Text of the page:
Corporate Governance for Start-Ups in Japan: Layering of Institutional Logics
In this research, corporate governance is defined to be about ownership, commitment and control to enhance value creation, innovation, and entrepreneurship. The scope of our research goes beyond the traditional definition of corporate governance, which focused around structural characteristics (e.g. corporate board size and composition) to enhance shareholder value.
We develop a theoretical framework that focuses on the ecosystem of professionals (accountants, lawyers, venture capitalists, etc.) who work both inside and outside of start-up companies, in order to understand how they contribute to the establishment and the scale-up of Japanese start-ups. This is different from most earlier studies that deal with changes at macro level, by analyzing statistical data or a survey. Our preliminary study included interviews of the corporate professionals (e.g., CEO and other officers) and external professionals such as lawyers, accountants, venture capitalists, angel investors, event organizers, and non-executive directors. In total, we interviewed 12 professionals and organizations.
The paper begins by capturing some ‘stylized facts’ about changes in financial and labor markets surrounding the growth and sustainability of ‘venture businesses’ (i.e. start-ups in their first decade). Further, based on the preliminary set of interviews, we discuss the following patterns of the change in corporate governance for start-ups in Japan.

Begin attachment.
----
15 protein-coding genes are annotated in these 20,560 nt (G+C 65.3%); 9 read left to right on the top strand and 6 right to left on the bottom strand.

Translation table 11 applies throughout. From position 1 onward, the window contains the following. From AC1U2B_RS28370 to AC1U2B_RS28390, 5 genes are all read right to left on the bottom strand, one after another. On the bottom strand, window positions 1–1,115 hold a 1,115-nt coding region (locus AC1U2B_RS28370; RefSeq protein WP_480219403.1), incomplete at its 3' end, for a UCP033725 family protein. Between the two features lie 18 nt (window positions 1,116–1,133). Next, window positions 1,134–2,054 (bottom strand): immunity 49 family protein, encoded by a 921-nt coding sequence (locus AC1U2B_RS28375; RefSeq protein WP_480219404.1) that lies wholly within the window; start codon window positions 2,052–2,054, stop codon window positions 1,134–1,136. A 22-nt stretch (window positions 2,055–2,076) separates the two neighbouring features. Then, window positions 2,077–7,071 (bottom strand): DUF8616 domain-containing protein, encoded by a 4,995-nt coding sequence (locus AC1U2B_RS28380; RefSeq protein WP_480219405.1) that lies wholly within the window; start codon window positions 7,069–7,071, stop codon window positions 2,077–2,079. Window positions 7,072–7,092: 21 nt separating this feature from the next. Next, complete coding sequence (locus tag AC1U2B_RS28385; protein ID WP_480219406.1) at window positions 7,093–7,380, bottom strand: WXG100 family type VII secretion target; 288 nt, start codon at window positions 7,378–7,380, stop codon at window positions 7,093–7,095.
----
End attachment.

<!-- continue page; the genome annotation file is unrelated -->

Firstly, financing of start-ups is marked by a shift from bank-based to independent venture capital funds, the growth of first generation start-ups (in 1990s) which themselves are creating funds to invest in next generation start-ups, and Abenomics resulting in the injection of money (via sangyo kakushin kiko) to channel investment in start-ups along with large-firm CVC. Secondly, in the arena of human capital and talent, we note that (a) independent venture capitalists act as equity owner plus business advisor/coach; (b) experienced entrepreneurs act as angel investors; and (c) professionals (accountants, lawyers, etc.) work both inside and outside start-up firms, playing a crucial role in sustaining the valuation and reputation of these firms.
We theorize these changes in terms of institutional change, interpreted as changes in institutional logics, or in the formal and informal rules of the game. In particular, we argue that new institutional logics are emerging in the investment behavior and employment modes in the start-up community. We conclude, in this preliminary study, by seeking grounds for considering whether or not the ‘layering’ of start-up logics on the large firm logics is likely to persist.